<html><head><style type="text/css"><!-- DIV {margin:0px;} --></style></head><body><div style="font-family:verdana,helvetica,sans-serif;font-size:12pt"><br>
<div style="font-family: verdana,helvetica,sans-serif; font-size: 12pt;"><div style="font-family: times new roman,new york,times,serif; font-size: 12pt;"><div style="font-family: verdana,helvetica,sans-serif; font-size: 12pt;"><div>Well, it is a Federal program, not SF politics. Do you know how many tests are in this program?<br></div><div style="font-family: verdana,helvetica,sans-serif; font-size: 12pt;"><br><div style="font-family: arial,helvetica,sans-serif; font-size: 13px;"><font face="Tahoma" size="2"><hr size="1"><b><span style="font-weight: bold;">From:</span></b> jim <jim@well.com><br><b><span style="font-weight: bold;">To:</span></b> sf-lug <sf-lug@linuxmafia.com><br><b><span style="font-weight: bold;">Sent:</span></b> Sunday, September 6, 2009 10:23:08 AM<br><b><span style="font-weight: bold;">Subject:</span></b> [sf-lug] S. F. politics and software policies<br></font><br>
<br>           is there something about San Francisco politics that's <br>        not quite fair or open? the snippet below discusses new <br>        traffic management technology available only to windows-based <br>        cell phones. note the S.F. schools and some other public <br>        institutions seem windows-bound, not only internally, but <br>        wrt public access. of course, it might be that the other <br>        institutions involved have done the filtering, per below: <br>        <br>        from<br><span><span>        <a target="_blank" href="http://www.latimes.com/business/la-fi-cover6-2009sep06,0,6494829.story?page=2&track=rss">http://www.latimes.com/business/la-fi-cover6-2009sep06,0,6494829.story?page=2&track=rss</a>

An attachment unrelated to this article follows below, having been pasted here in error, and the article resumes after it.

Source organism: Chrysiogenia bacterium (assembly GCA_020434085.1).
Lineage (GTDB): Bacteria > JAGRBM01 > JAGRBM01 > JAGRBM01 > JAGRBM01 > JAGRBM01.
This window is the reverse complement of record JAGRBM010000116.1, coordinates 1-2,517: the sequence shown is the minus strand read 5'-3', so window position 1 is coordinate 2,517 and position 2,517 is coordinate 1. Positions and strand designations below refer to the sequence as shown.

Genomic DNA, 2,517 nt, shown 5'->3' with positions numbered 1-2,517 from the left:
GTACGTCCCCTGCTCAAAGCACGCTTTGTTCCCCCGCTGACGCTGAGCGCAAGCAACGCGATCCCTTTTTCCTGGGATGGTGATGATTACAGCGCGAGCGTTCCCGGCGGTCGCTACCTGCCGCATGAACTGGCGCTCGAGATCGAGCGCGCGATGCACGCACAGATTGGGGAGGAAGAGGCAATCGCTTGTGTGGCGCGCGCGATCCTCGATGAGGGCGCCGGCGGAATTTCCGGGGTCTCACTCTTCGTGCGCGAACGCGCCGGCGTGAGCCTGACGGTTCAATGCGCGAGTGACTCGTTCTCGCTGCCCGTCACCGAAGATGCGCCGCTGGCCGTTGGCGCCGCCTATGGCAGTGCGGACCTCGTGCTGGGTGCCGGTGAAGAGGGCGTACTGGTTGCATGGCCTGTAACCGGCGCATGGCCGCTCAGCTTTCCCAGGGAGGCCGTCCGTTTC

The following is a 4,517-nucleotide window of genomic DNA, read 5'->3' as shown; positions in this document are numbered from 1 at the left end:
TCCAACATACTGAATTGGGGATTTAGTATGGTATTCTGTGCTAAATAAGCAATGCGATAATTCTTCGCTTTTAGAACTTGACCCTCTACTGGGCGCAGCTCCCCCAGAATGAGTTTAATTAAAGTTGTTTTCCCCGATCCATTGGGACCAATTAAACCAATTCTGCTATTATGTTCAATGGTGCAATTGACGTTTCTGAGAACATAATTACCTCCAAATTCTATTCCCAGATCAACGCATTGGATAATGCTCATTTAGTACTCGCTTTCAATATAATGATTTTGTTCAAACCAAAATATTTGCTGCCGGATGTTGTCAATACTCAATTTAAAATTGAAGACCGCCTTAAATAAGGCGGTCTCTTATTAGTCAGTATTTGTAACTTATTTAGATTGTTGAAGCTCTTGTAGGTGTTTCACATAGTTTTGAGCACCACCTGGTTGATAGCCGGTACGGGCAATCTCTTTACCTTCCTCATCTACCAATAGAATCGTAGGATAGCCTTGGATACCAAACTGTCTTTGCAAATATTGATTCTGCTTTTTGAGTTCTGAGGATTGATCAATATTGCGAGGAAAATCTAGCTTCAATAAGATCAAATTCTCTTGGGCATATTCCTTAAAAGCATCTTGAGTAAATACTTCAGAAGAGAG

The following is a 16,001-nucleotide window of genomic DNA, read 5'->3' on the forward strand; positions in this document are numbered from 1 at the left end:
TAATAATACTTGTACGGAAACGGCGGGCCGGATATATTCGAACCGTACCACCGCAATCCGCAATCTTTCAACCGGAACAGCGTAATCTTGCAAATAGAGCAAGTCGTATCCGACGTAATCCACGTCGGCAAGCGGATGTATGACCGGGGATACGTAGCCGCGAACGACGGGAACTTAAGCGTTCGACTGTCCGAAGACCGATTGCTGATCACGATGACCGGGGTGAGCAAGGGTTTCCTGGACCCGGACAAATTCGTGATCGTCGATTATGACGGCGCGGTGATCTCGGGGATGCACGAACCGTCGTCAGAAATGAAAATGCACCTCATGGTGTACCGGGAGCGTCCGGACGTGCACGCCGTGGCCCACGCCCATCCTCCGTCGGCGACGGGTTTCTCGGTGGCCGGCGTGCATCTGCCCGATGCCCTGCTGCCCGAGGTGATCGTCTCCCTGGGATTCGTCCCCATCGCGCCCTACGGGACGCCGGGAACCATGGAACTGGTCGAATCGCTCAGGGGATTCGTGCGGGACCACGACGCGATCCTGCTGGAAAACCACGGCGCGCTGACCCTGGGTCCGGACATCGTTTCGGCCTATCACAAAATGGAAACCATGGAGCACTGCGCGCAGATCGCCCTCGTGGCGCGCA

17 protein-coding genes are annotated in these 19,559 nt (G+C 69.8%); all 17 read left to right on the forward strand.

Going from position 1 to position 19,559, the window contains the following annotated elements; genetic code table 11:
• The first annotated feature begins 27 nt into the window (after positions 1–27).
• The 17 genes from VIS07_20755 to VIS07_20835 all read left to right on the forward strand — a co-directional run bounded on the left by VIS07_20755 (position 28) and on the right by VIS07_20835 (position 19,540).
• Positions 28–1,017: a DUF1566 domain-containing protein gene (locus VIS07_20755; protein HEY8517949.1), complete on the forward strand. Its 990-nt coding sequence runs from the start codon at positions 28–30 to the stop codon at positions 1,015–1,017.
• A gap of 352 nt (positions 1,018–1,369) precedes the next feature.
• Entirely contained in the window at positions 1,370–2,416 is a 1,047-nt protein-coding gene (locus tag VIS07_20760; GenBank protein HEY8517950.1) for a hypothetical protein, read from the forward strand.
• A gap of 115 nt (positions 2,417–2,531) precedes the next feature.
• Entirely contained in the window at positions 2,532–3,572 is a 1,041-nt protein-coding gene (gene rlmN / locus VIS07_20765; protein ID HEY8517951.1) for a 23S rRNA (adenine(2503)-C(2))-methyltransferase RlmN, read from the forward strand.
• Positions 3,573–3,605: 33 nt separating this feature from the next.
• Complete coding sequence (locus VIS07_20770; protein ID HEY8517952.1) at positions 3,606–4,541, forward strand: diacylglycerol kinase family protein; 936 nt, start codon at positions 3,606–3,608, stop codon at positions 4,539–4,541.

</span></span><br>        <br>        [A] major effort is dubbed IntelliDrive. Funded by the federal<br>        government and major automobile manufacturers, and overseen by <br>        the U.S. Department of Transportation, the program will begin <br>        tests of a traffic warning system in San Francisco next month.<br>        <br>        Participating drivers will receive signals on their cellphones <br>        alerting them to bottlenecks approximately 60 seconds ahead. <br>        The phone will say, "Slow traffic ahead" through its speaker <br>        phone or headset, and a message will appear on its screen.<br>        <br>        The operators of the program will use traffic information from <br> 
  
     several existing sources, including Caltrans, and crunch it to <br>        provide the real-time warnings. Only cellphones using... <br>        <br>                Windows-based operating <----  systems <br>        <br>        ...will be able to download the software to take part in the <br>        test--which leaves out iPhones and BlackBerrys, among others.<br>        <br>        A video showing how it works is at<br>        <a rel="nofollow" target="_blank" href="http://www.intellidriveusa.org/library/videos.php">www.intellidriveusa.org/library/videos.php</a> <br>        The ultimate goal is a dashboard warning system, fed by sensors <br>        in cars and along highways, to alert drivers of
 potential
 <br>        hazards all around them, including blind spots.<br>        <br><br><br><br>_______________________________________________<br>sf-lug mailing list<br><a rel="nofollow" ymailto="mailto:sf-lug@linuxmafia.com" target="_blank" href="mailto:sf-lug@linuxmafia.com">sf-lug@linuxmafia.com</a><br><span><span><a target="_blank" href="http://linuxmafia.com/mailman/listinfo/sf-lug">http://linuxmafia.com/mailman/listinfo/sf-lug</a></span></span><br></div></div></div><meta http-equiv="x-dns-prefetch-control" content="on"></div></div></div></body></html>